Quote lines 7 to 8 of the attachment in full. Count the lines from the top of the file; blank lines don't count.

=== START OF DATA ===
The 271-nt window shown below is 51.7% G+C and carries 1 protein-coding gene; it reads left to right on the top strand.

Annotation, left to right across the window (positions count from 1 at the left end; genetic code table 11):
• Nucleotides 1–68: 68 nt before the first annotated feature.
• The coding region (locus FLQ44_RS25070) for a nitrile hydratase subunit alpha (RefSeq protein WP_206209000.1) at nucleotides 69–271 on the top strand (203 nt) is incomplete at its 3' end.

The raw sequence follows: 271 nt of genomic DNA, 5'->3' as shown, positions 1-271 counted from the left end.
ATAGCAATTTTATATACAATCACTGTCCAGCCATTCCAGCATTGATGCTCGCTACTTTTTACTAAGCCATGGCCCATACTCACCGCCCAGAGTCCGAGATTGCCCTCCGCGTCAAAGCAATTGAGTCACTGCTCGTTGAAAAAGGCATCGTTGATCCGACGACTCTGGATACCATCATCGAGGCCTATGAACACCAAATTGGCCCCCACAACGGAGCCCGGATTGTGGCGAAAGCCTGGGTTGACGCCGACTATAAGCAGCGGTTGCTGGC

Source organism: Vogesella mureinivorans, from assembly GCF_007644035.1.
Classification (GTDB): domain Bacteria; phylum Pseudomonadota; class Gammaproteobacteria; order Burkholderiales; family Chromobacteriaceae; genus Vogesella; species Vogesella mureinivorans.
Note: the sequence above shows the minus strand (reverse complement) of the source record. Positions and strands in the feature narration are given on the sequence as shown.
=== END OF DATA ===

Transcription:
Source organism: Vogesella mureinivorans, from assembly GCF_007644035.1.
Classification (GTDB): domain Bacteria; phylum Pseudomonadota; class Gammaproteobacteria; order Burkholderiales; family Chromobacteriaceae; genus Vogesella; species Vogesella mureinivorans.